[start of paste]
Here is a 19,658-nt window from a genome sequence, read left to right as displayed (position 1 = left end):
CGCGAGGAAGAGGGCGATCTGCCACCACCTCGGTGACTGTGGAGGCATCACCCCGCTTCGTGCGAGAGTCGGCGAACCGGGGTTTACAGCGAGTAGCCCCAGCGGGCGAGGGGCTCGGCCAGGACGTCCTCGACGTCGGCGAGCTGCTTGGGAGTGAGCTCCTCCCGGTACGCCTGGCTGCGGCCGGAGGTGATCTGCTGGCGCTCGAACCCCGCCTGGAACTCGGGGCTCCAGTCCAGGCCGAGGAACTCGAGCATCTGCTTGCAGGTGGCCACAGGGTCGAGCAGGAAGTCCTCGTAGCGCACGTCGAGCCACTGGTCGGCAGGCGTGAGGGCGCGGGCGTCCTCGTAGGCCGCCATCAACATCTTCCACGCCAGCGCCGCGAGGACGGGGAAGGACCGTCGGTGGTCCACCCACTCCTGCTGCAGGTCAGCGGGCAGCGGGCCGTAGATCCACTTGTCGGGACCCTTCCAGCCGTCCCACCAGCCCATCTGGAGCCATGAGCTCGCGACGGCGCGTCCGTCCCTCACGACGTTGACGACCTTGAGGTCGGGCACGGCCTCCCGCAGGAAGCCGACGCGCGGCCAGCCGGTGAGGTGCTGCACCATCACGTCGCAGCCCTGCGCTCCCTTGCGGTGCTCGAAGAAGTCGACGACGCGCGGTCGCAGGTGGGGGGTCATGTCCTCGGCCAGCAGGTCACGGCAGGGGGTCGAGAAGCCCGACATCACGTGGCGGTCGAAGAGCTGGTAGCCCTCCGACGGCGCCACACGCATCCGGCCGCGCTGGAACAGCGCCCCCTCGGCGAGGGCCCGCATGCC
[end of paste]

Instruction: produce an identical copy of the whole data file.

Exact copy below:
Here is a 19,658-nt window from a genome sequence, read left to right as displayed (position 1 = left end):
CGCGAGGAAGAGGGCGATCTGCCACCACCTCGGTGACTGTGGAGGCATCACCCCGCTTCGTGCGAGAGTCGGCGAACCGGGGTTTACAGCGAGTAGCCCCAGCGGGCGAGGGGCTCGGCCAGGACGTCCTCGACGTCGGCGAGCTGCTTGGGAGTGAGCTCCTCCCGGTACGCCTGGCTGCGGCCGGAGGTGATCTGCTGGCGCTCGAACCCCGCCTGGAACTCGGGGCTCCAGTCCAGGCCGAGGAACTCGAGCATCTGCTTGCAGGTGGCCACAGGGTCGAGCAGGAAGTCCTCGTAGCGCACGTCGAGCCACTGGTCGGCAGGCGTGAGGGCGCGGGCGTCCTCGTAGGCCGCCATCAACATCTTCCACGCCAGCGCCGCGAGGACGGGGAAGGACCGTCGGTGGTCCACCCACTCCTGCTGCAGGTCAGCGGGCAGCGGGCCGTAGATCCACTTGTCGGGACCCTTCCAGCCGTCCCACCAGCCCATCTGGAGCCATGAGCTCGCGACGGCGCGTCCGTCCCTCACGACGTTGACGACCTTGAGGTCGGGCACGGCCTCCCGCAGGAAGCCGACGCGCGGCCAGCCGGTGAGGTGCTGCACCATCACGTCGCAGCCCTGCGCTCCCTTGCGGTGCTCGAAGAAGTCGACGACGCGCGGTCGCAGGTGGGGGGTCATGTCCTCGGCCAGCAGGTCACGGCAGGGGGTCGAGAAGCCCGACATCACGTGGCGGTCGAAGAGCTGGTAGCCCTCCGACGGCGCCACACGCATCCGGCCGCGCTGGAACAGCGCCCCCTCGGCGAGGGCCCGCATGCC